Hail to the chief: Cab app Ola is entering a crowded market dominated by Uber. (Photo: AP)
The UK capital's ride-hailing market is set to hot up after India-based Ola launched its services there, after years of sizing up one of Europe's largest markets for app-based taxi services.
The city's largest player, Uber, is currently appealing a decision by London's transport regulator, TfL, not to renew its license last year, largely over safety concerns. Uber is still operating in the capital while it appeals the decision.
Sensing an opportunity, Ola has highlighted its safety and security measures as a key part of its launch. In a statement, the company said it will "focus on drivers, safety and a collaborative approach with local authorities and regulators."
Among the security aspects, Ola will use a PIN code to verify drivers and customers are in the right car, as well as using artificial intelligence technology to notify the firm if journeys deviate or stop unexpectedly. It will also reject any drivers from using the platform if they have more than six penalty points on their driver's license.
Despite the focus on safety, Ola will be all too aware that London is a price-sensitive market and competition in the ride-hailing sector is fierce. Uber currently leads the pack with 45,000 drivers on its platform. Estonia-based Bolt – which relaunched in the city last year – is second with more than 35,000. Ola joins the fold today, with 25,000 drivers already registered. And there are plenty of other players, such as France's Kapten, which has about 20,000 drivers.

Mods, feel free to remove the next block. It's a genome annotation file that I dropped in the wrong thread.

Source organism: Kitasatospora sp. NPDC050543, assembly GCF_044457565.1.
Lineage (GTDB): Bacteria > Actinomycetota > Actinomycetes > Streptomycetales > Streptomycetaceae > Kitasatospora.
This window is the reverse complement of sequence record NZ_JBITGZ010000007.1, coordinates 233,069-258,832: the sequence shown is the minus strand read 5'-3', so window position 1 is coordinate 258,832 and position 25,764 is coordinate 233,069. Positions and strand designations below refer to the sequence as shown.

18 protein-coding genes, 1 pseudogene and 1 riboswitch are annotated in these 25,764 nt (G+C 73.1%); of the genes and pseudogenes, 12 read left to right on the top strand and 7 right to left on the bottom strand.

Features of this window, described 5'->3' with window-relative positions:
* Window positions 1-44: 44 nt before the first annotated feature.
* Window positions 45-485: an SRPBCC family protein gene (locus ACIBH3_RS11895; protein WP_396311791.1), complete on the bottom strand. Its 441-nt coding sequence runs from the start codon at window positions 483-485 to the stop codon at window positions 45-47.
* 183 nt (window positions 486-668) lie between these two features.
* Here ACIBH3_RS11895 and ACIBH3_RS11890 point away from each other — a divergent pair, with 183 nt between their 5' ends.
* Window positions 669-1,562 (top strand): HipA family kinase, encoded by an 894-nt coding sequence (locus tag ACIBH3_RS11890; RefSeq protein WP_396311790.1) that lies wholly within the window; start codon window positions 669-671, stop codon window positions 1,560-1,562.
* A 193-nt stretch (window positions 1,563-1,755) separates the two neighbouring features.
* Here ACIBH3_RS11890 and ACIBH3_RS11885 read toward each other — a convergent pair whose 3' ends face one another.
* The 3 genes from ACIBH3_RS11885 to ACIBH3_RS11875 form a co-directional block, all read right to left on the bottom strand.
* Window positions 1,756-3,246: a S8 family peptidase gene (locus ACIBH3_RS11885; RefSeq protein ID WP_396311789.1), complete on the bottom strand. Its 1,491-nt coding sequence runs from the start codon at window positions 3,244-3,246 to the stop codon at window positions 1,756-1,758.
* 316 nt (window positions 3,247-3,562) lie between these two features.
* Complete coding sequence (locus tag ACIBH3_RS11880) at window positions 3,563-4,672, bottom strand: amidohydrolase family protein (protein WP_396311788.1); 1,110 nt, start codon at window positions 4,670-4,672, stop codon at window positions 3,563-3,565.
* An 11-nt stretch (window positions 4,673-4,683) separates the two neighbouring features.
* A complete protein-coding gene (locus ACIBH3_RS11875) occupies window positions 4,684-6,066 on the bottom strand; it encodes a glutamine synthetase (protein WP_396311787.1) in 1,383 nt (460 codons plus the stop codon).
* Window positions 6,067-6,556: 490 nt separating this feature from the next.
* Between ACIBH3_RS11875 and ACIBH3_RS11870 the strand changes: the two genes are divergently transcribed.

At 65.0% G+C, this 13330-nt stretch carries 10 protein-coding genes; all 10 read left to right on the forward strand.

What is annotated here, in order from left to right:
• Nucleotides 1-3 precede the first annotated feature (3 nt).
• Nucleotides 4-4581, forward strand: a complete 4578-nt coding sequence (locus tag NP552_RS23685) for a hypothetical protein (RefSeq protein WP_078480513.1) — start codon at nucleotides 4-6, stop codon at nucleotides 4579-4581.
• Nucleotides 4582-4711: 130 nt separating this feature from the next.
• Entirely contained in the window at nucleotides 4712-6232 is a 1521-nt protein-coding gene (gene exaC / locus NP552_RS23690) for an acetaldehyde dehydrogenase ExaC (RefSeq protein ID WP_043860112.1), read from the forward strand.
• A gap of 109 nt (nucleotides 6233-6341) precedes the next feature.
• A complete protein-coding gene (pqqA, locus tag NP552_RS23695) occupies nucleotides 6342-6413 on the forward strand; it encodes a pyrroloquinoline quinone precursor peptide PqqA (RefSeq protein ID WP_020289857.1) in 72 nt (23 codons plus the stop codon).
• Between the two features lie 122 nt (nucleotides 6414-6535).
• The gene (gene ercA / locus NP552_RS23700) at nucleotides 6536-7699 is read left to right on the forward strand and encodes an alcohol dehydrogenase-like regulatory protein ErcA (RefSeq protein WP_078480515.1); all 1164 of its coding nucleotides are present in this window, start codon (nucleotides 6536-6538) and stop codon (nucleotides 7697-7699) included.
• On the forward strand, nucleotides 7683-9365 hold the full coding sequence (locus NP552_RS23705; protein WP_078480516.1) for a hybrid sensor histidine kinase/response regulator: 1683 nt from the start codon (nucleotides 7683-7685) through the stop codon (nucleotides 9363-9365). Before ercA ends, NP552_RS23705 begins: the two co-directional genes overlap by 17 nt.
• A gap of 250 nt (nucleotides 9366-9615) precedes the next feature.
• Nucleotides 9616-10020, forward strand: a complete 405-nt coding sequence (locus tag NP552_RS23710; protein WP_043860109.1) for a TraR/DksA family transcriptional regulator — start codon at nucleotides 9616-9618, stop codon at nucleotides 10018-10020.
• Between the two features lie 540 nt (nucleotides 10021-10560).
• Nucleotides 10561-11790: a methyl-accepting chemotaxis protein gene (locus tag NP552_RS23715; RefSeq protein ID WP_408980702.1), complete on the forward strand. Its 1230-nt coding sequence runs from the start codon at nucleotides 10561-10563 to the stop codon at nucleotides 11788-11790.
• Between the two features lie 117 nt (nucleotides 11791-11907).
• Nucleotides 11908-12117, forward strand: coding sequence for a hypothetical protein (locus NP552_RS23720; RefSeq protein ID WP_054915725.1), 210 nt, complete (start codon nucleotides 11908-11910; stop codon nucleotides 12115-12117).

At the moment, price has been a key differentiator for the firms, and Ola says it will offer drivers six weeks of zero commission once they join the platform. It hasn't specified the commission rate after this period, but says it will be "market-leading." Uber currently takes about 25 percent commission, with Bolt charging 15 percent.
Ola is confident it can sweep up market share and, like Uber, it has plenty of big backers. Japan's Softbank – which is one of Uber's largest shareholders – has invested hundreds of millions of dollars in Ola. China's Tencent is another major investor, having pumped $400 million into the firm in 2017.
After launching in smaller UK towns and cities in 2018, Ola has now made its boldest international move. If recent history is anything to go by, though, London has also proved one the toughest major markets out there.